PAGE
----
Gustav Kuhn

Dr Gustav Kuhn

Dr Gustav Kuhn is a Reader in the Psychology Department at Goldsmiths, University of London and director of the MAGIC lab (Mind Attention and General Illusory Cognition). He has extensive experience in eye tracking research, and much of his research has focused on measuring eye movements during naturalistic interactions and exploring how magicians misdirect people’s attention.

 

Course structure

09:00 - 09:30: Registration/Welcome

09:30 - 10:30: Introduction to pupillometry research:

An outline of the theoretical and physiological bases for pupillometry research. This session will include detailed discussion of important methodological issues such as the pupil foreshortening effect, and other non-cognitive influences on pupil size.

10:30 - 11:00: Tea/Coffee Break

11:00 - 12:30: Set up and Calibration for pupilometry research:

This practical session will cover setting up and calibrating participants using the EyeLink 1000 Plus. The session will include advice on how to maximise and measure data quality, and how to convert pupil area data to mm.

12:30 - 13:30: Lunch

13:30 - 15:00: Implementing a basic pupillometry task in Experiment Builder:

The session will use worked examples, and include instructions on creating isoluminant baseline stimuli.

15:00 – 15:30: Tea/Coffee Break

15:30 - 17:00:  Analysing pupillometry data with Data Viewer:

Instruction in using Trial Reports, Sample Reports and Time Series (Binning) Reports to analyse data from pupillometry research.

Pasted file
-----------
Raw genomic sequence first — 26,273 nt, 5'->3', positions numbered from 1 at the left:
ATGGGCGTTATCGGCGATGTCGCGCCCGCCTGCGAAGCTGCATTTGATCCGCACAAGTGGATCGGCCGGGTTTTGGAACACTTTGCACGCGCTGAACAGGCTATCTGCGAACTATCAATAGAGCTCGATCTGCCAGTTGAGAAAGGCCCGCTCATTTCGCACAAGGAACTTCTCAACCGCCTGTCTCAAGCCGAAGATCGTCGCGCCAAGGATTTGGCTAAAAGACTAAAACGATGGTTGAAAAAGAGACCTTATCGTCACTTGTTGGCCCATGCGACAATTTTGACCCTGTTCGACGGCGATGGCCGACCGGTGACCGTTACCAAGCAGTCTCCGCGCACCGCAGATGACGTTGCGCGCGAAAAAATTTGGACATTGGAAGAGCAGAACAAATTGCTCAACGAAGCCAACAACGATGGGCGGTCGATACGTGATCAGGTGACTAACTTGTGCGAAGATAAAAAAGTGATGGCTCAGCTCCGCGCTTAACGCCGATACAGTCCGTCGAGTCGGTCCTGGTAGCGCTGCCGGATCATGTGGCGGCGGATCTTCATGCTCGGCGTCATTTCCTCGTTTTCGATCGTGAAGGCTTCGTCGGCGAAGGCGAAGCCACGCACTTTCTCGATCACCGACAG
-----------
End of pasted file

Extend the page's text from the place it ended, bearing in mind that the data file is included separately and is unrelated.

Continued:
Learning outcomes

At the end of this course you will:

  • Understand the critical theoretical and methodological issues relevant to pupillometry research.
  • Have practiced setting up participants, and calibrating they eye tracker so that pupil data so that it can be reported in mm.
  • Know how to use Experiment Builder to design a basic pupilomtery experiment, including creating isoluminant baseline stimuli.
  • Discovered how to produce and interpret a range of Data Viewer reports containing pupil data.

About the department

Our Department of Psychology runs a range of exciting undergraduate and postgraduate programmes, as well as being a thriving centre of excellence in research. There are four main research centres within the department, including:

The Centre for Cognition and Neuroscience – which investigates cognition and its underlying neurobiological mechanisms.

The Centre for Development and Educational Science – which conducts scientific research into the development of cognitive, perceptual, social and emotional processes from infancy into childhood and adolescence.

The Centre for Forensic and Clinical Science – a dynamic hub for research, specialist teaching and consultancy within the area of forensic and clinical psychology.

The Centre for the Science of the Creative and Performing Arts – which investigates the cognitive and neural bases of music, dance and visual arts.

This course has been developed in collaboration with SR Research. Since its inception 25 years ago, SR Research has been exclusively dedicated to supporting and responding to the needs of the eye-movement research community. There are a number of Eye Tracking courses available including: